Somaliland: We call on the President


Blogs from election observers

The individual voices of Somaliland Focus and the observation teams to Somaliland’s elections, and those they encounter alonThe president Dr Ahmed M Silanyo has mostly concentrated on develoment activities during electioneeringg the way

The team on the ground: the authorised versions

As the full team assembles to observe the district and council elections on November 28th 2012, catch up with Steve Kibble and Michael Wall’s dispatches from Hargeisa.

Those eager to read how the current seven political associations and parties become three constitutional ones will have to curb their enthusiasm for the moment.

First the Burao issue highlighted last week seems to have got sorted by the provision of 89,000 extra ballot papers and the introduction of a two-stream system inside polling stations in western Burao i.e. doubling the number of ballot boxes in certain polling stations. We wait to see from forthcoming observations how this will work. With the way the sexes divide (four queues, plus seven party agents, six polling staff, domestic and international observers) it could get as right crowded and hot as a broken down summer Tube train (for international readers – an archaic form of underground London transport).

Meanwhile the setpiece of our trip was a small IEO delegation calling on the president and three ministers at the presidential palace. Once we had kitted out one of the team with a spare tie, we were able to put forward concerns – mostly those raised by political parties, such as arrests of their candidates, allegations that candidates were being paid to withdraw their candidacies. We were also keen to track down the Presidential Decree calling on political parties not to have civil servants campaigning or to use state resources for political party/ association purposes. We duly received a copy along with assurances it was being followed.The President, ministers and leaders of the governing Kulmiye party vigorously denied allegations of use of state funds on this and other occasions. Some of this dispute revolves around the nature of a civil servant. Ministers and political appointees are generally allowed to campaign, whereas civil servants are not. The most significant controversy has surrounded the head of the Aids Commission (SOLNAC) campaigning for the governing party. Government members argued he was a political appointee, others seeing him as a non-political appointment. On candidate arrests, according to the government one of these instances was an intra-clan battle over which candidate had clan support, which led one to use intemperate language (possibly anti-religious). They claim that other arrests have been due to violations of the Code of Conduct, including campaigning on unauthorised days. The meeting was cordial and the President promised to address our concerns that the way the three political parties were voted for should be much more transparent and more widely understood.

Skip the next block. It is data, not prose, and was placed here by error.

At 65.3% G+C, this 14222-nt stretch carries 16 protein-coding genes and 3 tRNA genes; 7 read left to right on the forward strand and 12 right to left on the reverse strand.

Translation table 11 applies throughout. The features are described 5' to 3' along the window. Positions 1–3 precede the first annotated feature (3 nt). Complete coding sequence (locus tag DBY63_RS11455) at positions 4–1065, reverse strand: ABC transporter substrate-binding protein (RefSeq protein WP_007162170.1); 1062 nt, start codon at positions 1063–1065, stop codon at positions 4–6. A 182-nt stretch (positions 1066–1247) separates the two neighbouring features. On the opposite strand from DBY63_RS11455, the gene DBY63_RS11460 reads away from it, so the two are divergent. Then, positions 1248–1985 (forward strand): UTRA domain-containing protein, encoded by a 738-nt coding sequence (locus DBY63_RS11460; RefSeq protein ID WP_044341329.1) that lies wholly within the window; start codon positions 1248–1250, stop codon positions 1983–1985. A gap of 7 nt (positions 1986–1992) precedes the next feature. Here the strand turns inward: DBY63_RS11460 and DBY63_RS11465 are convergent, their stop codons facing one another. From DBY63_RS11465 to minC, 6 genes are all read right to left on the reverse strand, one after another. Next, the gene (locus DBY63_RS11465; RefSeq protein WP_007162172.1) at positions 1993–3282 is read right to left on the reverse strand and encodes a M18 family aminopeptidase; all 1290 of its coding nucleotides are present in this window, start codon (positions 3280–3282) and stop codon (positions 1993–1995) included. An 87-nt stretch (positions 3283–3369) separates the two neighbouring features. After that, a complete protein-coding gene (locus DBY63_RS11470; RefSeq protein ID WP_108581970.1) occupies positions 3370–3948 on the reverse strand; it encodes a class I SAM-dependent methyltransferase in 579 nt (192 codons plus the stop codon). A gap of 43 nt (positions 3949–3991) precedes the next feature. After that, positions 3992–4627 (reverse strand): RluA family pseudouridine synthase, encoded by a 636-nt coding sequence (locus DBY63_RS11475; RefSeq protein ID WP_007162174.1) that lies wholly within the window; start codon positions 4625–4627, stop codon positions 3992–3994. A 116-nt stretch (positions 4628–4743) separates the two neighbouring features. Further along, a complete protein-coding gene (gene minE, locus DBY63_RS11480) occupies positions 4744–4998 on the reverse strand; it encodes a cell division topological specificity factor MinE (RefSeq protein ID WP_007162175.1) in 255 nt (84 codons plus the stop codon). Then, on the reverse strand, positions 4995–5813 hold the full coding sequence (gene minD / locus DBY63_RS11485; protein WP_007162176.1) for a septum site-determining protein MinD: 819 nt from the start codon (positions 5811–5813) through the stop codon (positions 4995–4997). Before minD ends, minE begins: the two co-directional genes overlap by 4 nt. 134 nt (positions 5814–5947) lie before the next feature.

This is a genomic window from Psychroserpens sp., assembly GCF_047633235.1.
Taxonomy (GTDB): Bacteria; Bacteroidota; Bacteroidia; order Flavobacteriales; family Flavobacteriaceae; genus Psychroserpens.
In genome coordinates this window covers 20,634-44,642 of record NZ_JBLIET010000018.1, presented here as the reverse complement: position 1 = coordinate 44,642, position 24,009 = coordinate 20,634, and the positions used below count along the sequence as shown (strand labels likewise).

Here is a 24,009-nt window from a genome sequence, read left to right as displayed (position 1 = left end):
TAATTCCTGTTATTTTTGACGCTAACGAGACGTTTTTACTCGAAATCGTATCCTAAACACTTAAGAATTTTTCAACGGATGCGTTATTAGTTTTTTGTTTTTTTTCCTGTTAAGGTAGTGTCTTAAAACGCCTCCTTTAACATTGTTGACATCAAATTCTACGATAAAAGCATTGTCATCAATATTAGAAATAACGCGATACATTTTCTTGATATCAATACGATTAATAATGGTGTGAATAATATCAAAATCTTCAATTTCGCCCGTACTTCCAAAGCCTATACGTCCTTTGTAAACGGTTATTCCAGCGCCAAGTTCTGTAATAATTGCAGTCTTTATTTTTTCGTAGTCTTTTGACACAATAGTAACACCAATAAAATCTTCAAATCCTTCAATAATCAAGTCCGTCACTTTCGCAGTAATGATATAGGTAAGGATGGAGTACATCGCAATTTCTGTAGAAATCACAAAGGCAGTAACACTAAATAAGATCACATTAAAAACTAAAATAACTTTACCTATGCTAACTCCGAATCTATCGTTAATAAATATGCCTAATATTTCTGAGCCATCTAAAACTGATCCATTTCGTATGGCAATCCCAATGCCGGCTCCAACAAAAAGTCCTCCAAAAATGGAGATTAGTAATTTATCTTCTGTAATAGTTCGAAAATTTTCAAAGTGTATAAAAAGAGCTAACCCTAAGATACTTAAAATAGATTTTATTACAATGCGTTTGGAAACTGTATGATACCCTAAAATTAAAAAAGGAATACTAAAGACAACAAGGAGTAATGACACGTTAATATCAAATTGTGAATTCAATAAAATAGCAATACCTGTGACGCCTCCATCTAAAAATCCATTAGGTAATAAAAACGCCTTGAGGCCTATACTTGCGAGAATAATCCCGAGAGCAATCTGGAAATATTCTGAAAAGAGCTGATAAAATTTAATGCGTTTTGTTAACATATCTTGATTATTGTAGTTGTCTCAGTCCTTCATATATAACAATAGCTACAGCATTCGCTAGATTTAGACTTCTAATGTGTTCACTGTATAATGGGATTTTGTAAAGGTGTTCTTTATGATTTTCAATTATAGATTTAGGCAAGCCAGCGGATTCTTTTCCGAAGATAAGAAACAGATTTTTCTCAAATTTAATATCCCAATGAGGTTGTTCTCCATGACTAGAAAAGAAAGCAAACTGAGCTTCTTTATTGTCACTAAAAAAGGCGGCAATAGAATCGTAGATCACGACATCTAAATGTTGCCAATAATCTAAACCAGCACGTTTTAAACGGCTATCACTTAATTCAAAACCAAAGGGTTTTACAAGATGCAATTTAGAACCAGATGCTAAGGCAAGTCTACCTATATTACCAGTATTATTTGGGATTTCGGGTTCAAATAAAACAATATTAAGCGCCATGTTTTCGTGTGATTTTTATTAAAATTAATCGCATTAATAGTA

Which segues neatly into Law 14, Article 6, rather a mundane title for something which could provoke a bit of bother. This is the mechanism that determines which of the seven political associations/parties has successfully won the right to become one of the three constitutionally-mandated political parties for the next ten years. The chosen seven out of fifteen that originally applied have to contest all regions (although not all districts) and the system has a deliberately inbuilt rural bias. Hargeisa/Maroodi Jeex region with nearly half of all seats (175) would otherwise dominate. Any association/party that gets 20% or more in a region is eligible to become one of the three political parties (depending on other regional results). The winner, if there are several with 20% or more in each region, is the one with the highest percentage. That party is awarded a rank score of 1 in that region, with each party ranked/scored in order. This count is then repeated through the next five regions. The party/association with the lowest aggregate score is deemed to be the top qualifying party, and those with the next two lowest scores take the second and third spots available. Problems, of course, could arise if parties get unequal support across regions but build up large numbers of votes in toto. In that case, it is conceivable they may complain at missing the cut in spite of receiving large numbers of votes. It is also quite likely that at least the third-placed party (maybe all?) will struggle to get 20% in all regions. The Supreme Court is on standby to rule on such issues (or at least it has been advised to be so by an outside negotiator). While the electoral provisions are reasonably clear, it is quite likely that they are not widely understood by the public – a situation not helped by the division of labour between the electoral commission and the Registration and Approval Committee which announces the three party winners. Glad that’s clear then.